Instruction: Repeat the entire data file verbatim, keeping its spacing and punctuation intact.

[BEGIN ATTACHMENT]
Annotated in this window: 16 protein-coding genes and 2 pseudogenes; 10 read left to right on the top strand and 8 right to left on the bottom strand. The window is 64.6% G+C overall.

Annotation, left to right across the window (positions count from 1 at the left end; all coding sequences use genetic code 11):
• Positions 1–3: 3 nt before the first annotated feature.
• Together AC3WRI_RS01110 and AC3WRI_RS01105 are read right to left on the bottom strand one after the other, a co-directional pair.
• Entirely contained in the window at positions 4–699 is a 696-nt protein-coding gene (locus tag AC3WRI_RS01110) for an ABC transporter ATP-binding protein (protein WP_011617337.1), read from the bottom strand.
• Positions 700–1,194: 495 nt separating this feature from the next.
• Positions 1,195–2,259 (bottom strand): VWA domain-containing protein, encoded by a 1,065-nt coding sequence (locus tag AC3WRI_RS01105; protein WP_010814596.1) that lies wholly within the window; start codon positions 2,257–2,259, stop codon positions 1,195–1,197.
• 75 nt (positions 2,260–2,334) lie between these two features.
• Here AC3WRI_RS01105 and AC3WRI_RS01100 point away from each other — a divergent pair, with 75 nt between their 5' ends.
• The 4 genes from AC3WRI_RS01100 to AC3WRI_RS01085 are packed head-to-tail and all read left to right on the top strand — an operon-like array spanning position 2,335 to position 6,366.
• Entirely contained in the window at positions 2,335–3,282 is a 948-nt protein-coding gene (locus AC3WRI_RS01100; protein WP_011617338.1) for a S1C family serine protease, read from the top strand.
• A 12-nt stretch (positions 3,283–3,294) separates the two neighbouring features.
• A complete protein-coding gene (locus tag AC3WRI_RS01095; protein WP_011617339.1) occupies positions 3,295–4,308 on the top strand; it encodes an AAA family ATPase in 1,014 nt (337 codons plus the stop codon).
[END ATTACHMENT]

Annotated in this window: 16 protein-coding genes and 2 pseudogenes; 10 read left to right on the top strand and 8 right to left on the bottom strand. The window is 64.6% G+C overall.

Annotation, left to right across the window (positions count from 1 at the left end; all coding sequences use genetic code 11):
• Positions 1–3: 3 nt before the first annotated feature.
• Together AC3WRI_RS01110 and AC3WRI_RS01105 are read right to left on the bottom strand one after the other, a co-directional pair.
• Entirely contained in the window at positions 4–699 is a 696-nt protein-coding gene (locus tag AC3WRI_RS01110) for an ABC transporter ATP-binding protein (protein WP_011617337.1), read from the bottom strand.
• Positions 700–1,194: 495 nt separating this feature from the next.
• Positions 1,195–2,259 (bottom strand): VWA domain-containing protein, encoded by a 1,065-nt coding sequence (locus tag AC3WRI_RS01105; protein WP_010814596.1) that lies wholly within the window; start codon positions 2,257–2,259, stop codon positions 1,195–1,197.
• 75 nt (positions 2,260–2,334) lie between these two features.
• Here AC3WRI_RS01105 and AC3WRI_RS01100 point away from each other — a divergent pair, with 75 nt between their 5' ends.
• The 4 genes from AC3WRI_RS01100 to AC3WRI_RS01085 are packed head-to-tail and all read left to right on the top strand — an operon-like array spanning position 2,335 to position 6,366.
• Entirely contained in the window at positions 2,335–3,282 is a 948-nt protein-coding gene (locus AC3WRI_RS01100; protein WP_011617338.1) for a S1C family serine protease, read from the top strand.
• A 12-nt stretch (positions 3,283–3,294) separates the two neighbouring features.
• A complete protein-coding gene (locus tag AC3WRI_RS01095; protein WP_011617339.1) occupies positions 3,295–4,308 on the top strand; it encodes an AAA family ATPase in 1,014 nt (337 codons plus the stop codon).